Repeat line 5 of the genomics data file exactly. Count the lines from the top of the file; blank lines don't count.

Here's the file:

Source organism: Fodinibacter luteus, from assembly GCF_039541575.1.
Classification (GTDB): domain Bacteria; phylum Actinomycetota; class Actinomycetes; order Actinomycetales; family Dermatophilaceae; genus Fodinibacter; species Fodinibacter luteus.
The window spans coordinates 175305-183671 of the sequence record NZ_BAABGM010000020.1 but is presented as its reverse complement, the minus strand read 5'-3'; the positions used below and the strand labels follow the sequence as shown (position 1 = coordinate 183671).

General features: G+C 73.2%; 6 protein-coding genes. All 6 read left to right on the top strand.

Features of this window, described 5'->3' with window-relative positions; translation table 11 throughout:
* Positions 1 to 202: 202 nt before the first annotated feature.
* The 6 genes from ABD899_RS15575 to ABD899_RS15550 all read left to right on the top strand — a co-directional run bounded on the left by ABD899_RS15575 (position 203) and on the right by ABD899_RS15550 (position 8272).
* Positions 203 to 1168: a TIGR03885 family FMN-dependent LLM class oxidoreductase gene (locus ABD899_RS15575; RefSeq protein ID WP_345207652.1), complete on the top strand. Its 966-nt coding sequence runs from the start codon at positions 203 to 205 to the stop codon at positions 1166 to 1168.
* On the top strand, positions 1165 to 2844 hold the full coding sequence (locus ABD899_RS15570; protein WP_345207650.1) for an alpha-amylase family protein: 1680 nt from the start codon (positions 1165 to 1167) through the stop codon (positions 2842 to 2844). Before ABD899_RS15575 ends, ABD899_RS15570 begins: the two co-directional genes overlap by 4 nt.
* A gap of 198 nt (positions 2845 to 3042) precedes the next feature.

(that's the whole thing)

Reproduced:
Features of this window, described 5'->3' with window-relative positions; translation table 11 throughout: